- Fabric Moths -


Fabric Moths

(Clothes Moth and Carpet Moth)


Brief overview of fabric pests

Fabric pests such as clothes moths and carpet beetles damage clothing, carpets, furs, cotton, and any other animal-derived material by eating them. They eat these natural fabrics because of keratin, which is a mineral found in hooves, feathers, and horns. Just as the termite digests cellulose from wood to sustain his (or her) life, the clothes moth digests keratin to sustain his (or hers). This dietary need, coupled with our unbridled use of animal parts for clothing, contributes to the vast damage sustained by these insects annually.


Following are brief overviews of the major categories of fabric moths.


What are clothes moths?

The clothes moth group includes the webbing clothes moth, the casemaking clothes moth, and the tapestry or carpet moth. They are known as small moths, since their wingspan is less than 1/2.” Also, their habits differ from other moths, as they are not attracted to light and prefer dark areas. These moths go through a complete metamorphosis. Since adults are unable to eat, it is in the larval phase, or caterpillar phase, that all moths cause damage. The clothes moth caterpillars are especially fond of fabrics that have stains, spills, or human products, such as hair or sweat, on them.


What are webbing clothes moths?

Webbing clothes moths are the most common fabric moth in the U.S. and are found in all 50 states. The body and wings of adults are uniformly buff in color and their heads have slightly reddish hairs on top. Their wings are silvery-brown and have a wingspan of less than 1/2″. Females cannot fly very well while males can; however, they seldom take advantage of their flying capabilities.
Females have the ability to mate and lay eggs on the same day that they emerge from their cocoon. Consequently, they do not live for very long, 30 days being the longest. After eggs are laid in batches of 40 to 50, they hatch within 4 to 10 days, provided it is not too cold. The emerging larvae are cream-colored and no more than 1/2″ long. The larvae may go through 5 to 45 molts depending on variables such as humidity, temperature, and availability of food. The molting process can last from 30 to 700 days. After it is completed, the caterpillar will spin a cocoon. Cocoons are not very visible because the caterpillars camouflage them with clothing particles or excrement. Cocoon emergence is followed by the pupal stage, which last 8 to 40 days. Upon completion of this process, the moth is matured.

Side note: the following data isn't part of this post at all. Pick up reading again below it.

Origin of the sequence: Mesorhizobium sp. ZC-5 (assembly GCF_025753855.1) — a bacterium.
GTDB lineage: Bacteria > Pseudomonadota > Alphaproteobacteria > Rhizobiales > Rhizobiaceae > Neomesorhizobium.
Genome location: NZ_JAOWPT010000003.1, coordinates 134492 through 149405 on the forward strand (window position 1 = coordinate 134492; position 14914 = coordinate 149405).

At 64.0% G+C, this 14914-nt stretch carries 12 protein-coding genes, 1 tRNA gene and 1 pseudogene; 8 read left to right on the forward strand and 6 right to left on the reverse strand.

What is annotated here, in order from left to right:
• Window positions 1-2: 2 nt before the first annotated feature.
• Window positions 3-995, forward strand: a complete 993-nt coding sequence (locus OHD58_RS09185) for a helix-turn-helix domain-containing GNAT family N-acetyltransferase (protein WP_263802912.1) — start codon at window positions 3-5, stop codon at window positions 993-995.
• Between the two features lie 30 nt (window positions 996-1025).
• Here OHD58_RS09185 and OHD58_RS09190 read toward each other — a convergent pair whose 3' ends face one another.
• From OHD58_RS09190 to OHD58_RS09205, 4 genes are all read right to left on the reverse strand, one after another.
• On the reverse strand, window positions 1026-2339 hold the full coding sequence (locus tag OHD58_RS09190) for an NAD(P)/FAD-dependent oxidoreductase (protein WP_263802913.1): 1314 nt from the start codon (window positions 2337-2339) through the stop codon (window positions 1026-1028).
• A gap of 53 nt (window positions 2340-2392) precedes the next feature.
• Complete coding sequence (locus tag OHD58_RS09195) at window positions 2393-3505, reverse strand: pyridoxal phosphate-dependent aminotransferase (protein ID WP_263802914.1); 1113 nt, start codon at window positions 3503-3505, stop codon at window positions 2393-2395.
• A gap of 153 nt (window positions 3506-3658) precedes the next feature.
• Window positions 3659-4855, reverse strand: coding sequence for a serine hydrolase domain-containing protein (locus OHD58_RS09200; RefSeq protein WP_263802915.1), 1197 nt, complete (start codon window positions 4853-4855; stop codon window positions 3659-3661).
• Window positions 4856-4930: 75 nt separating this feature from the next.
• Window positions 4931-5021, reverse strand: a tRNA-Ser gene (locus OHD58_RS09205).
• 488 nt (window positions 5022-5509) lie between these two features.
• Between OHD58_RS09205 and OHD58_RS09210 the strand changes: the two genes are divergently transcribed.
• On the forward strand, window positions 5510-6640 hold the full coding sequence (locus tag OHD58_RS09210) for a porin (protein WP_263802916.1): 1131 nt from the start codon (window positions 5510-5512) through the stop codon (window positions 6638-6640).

The webbing clothes moth is found everywhere in the United States during all seasons. However, they are more prevalent in the summer and in non-arid climates.


What are casemaking moths?

The casemaking moth is not nearly as prevalent as the webbing moth, but it is a significant pest. Its appearance is slightly darker than that of the webbing moth and its wingspan is shorter.
Although the life cycle of the casemaking moth is similar to the webbing moth, there are some slight differences. For instance, they do not spin their webs on fabric and rarely do extensive damage to a small area. The casemaking moth prefers to more movement and feed over a wide area.
When ready to pupate, the larva draws itself completely within its case, seals both ends of the case with silk, and pupates in its cocoon. In the northern Unites States, pupae are usually the only casemaking moth stage found during the winter months, but all stages are found in the South throughout the year.
The casemaking moth is especially fond of feathers and down, although they find other natural materials suitable as well.


What are carpet moths?

Carpet moths are rarely encountered. When they are encountered, it is due to severe infestation. This species can be distinguished from the preceding species by the front third of the forewing being black and the rest being white with black spots. Also, its wingspan is larger than those of casemaking and webbing moths. The life cycle of the carpet moth is very similar to the life cycles of other fabric moths described previously. The one difference is that the larval stage constructs a silken tube (as opposed to cocoon) in which to feed as it burrows into fabric.

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